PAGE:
Spooky – But Not Too Scary- Books to Read Aloud

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October is the month when thoughts turn to pumpkins, ghosts, witches, and spiders.  Oftentimes our younger students want to be swept up in the thrill of a spine-tingling story, but they don’t want it to be so scary that they actually become afraid.  Here are some just-right books for younger listeners:

Ghosts in the House by Kazuno Kohara
This book became an instant favorite with me when it debuted.  The simple orange, black, and translucent white color palette won it a spot on the New York Times Best Illustrated Children’s Books of 2008 list as well as starred reviews from Booklist and Horn Book.  (Yes, I still remember that 11 years later.  That’s how big an impression this book made on me!)  The illustrations of the girl and her cat reacting to the ghosts and then catching them are amusing, and the sight of the white cat in his black cat costume is delightful.  This one never fails to please young audiences.

The Little Old Lady Who Was Not Afraid of Anything written by Linda Williams and Illustrated by Megan Lloyd
Our title character is traveling through the dark woods when she realizes she’s being followed by some creepy clothing items.  She bravely tells each “You can’t scare me!” until she’s finally confronted by a huge jack-o-lantern who sends her hurrying home.  She ultimately conquers her fear and puts the pumpkin-headed man in his place — literally!  The audience will enjoy repeating the refrain “Clomp clomp wiggle wiggle shake shake” with you, and adding movement to the chant can give energetic children a chance to move a little as well.

 Bone Soup: a Spooky, Tasty Tale by Alyssa-Joan Capucilli
The tale of Stone Soup gets a seasonal makeover in this version of the folktale favorite.  The witches and monsters are absolutely not scary looking, but the ingredients (slimy sludge, old toenails) used in their bone soup deliver the “ick” factor nicely.  Bonus: The author includes a recipe in the back of the book listing the creature ingredients and their corresponding human ingredients.  For example, you can substitute 3 Tablespoons of olive oil for the juice of a toad and 2 carrots for wrinkled fingers.  A tasty tale, indeed.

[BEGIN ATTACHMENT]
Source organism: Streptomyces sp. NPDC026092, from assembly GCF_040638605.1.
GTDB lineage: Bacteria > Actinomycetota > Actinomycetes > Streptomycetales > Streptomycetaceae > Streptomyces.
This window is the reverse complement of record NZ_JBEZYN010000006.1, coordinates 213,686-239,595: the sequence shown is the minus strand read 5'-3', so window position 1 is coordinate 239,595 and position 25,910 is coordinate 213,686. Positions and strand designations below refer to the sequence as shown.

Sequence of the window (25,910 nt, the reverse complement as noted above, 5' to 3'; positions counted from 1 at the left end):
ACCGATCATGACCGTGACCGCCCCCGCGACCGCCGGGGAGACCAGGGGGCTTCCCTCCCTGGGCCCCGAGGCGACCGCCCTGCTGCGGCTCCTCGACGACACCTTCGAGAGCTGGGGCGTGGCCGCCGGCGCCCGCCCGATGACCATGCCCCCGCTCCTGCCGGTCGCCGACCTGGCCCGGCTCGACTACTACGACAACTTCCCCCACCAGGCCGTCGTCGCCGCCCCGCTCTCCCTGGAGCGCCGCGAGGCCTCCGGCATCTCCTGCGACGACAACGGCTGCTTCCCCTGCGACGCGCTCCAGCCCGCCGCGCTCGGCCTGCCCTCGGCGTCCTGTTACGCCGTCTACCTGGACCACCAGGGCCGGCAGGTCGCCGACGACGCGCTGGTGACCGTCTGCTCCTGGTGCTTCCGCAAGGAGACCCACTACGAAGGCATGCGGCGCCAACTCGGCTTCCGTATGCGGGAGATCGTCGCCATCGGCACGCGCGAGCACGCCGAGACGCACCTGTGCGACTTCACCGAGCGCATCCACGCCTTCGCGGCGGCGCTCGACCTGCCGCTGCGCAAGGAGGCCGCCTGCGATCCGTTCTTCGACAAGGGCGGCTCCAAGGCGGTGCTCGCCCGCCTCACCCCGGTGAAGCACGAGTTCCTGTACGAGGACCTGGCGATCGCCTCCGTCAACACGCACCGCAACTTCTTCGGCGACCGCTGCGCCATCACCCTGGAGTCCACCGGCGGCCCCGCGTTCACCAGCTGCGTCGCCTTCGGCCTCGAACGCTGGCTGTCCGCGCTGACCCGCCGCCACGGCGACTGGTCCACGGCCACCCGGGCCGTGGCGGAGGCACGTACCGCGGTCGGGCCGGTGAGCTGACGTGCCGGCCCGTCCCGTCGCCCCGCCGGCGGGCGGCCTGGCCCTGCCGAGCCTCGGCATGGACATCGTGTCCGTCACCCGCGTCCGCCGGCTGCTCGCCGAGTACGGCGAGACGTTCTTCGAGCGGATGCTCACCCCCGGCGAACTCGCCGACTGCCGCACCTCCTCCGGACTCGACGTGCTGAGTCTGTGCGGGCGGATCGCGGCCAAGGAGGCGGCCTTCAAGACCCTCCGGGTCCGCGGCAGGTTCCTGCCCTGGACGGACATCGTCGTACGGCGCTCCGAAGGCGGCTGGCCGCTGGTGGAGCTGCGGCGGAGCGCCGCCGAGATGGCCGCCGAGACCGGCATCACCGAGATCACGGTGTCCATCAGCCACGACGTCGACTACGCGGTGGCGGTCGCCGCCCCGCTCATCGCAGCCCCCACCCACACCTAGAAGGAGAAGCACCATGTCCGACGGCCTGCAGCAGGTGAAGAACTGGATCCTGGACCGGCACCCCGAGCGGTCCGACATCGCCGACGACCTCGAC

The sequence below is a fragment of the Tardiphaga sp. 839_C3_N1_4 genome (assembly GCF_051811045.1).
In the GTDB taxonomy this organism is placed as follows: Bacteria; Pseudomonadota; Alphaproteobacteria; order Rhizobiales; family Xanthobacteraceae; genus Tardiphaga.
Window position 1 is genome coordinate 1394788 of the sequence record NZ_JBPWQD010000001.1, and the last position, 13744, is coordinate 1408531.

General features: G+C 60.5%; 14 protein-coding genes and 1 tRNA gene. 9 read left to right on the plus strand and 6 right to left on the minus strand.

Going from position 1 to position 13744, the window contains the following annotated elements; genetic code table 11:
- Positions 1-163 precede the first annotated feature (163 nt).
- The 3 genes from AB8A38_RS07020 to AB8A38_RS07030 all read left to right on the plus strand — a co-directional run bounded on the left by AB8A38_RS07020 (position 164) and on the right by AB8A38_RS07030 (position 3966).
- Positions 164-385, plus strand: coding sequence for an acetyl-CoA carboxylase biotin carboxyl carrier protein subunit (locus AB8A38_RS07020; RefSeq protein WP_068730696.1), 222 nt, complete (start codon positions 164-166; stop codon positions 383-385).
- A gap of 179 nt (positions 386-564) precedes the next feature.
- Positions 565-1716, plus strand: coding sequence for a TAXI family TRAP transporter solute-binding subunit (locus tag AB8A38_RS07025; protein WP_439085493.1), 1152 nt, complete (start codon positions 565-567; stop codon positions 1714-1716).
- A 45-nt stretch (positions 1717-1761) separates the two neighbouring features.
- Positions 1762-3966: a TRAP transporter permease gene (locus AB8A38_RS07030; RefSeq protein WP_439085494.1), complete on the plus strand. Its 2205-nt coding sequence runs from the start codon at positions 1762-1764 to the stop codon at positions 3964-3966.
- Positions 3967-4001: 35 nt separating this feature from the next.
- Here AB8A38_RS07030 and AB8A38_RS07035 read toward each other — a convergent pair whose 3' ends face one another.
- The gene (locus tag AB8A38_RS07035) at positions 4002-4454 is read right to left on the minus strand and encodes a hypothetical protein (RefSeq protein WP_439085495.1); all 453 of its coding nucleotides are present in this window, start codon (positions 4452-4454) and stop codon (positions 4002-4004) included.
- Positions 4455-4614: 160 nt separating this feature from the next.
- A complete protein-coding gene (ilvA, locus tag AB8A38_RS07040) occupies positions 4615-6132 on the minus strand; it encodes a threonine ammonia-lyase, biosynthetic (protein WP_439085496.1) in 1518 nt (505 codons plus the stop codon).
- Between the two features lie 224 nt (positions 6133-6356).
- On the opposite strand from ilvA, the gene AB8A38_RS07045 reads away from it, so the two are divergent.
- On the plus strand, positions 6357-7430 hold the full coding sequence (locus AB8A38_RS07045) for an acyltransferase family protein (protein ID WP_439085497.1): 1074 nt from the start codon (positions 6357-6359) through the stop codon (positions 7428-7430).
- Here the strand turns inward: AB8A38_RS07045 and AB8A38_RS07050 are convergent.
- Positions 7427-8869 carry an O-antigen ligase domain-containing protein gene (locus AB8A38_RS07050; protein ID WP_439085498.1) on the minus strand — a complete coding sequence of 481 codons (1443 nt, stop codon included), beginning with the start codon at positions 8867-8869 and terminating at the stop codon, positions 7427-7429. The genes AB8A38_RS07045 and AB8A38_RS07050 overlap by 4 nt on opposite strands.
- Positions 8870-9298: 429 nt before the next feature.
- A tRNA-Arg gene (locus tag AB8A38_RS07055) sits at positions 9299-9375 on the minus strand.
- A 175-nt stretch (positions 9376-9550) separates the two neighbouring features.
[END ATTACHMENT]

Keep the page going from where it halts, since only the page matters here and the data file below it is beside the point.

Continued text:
Ghost in the House by Ammi-Joan Paquette
The bouncy, repetitive text in this counting book is just begging to be read aloud, and the titular ghost encounters one surprising creature after another as he slip-slides through the house.  The audience is given an opportunity to guess who will appear around each corner before he/she/it is revealed, and can repeat the “monster” noises that signal each encounter, which keeps them engaged in the story.  Note that this is a lift-the-flap book, so you could even have audience members take turns revealing the surprises.

 Pumpkin Eye by Denise Fleming
Rhyming books – when done well – make great read-alouds, and this one is definitely done well.  The playful rhymes (toothless hags with tattered rags) will appeal to older listeners as well as little ones.  I’m a big fan of Denise Fleming and her handmade paper illustrations, and the technique is quite effective here. The theme of trick-or-treating has become somewhat outdated as more organizations host fall festivals instead, but the thrill of donning a costume and collecting candy is still a popular one.

 The Too-Scary Story by Bathanie Deeney Murguia
This reads well as a bedtime story, but can also be used for a story time session since there is so much to notice and discuss.  Grace wants a SCARY store but Walter doesn’t want it to be too scary, so every time Papa introduces a plot twist (creatures, footsteps, growling) Walter puts a benign interpretation on it while Grace’s imagination runs wild.  Ultimately the darkness in the room makes even Grace nervous, and Walter finds his courage to confront the frightening shadow.  Bonus: Students will enjoy looking for the little owl on each page spread.

What are your favorite read-alouds for younger readers?  Please share in the comments!

 

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Alliteration Anyone? Picture Books to Teach Figurative Language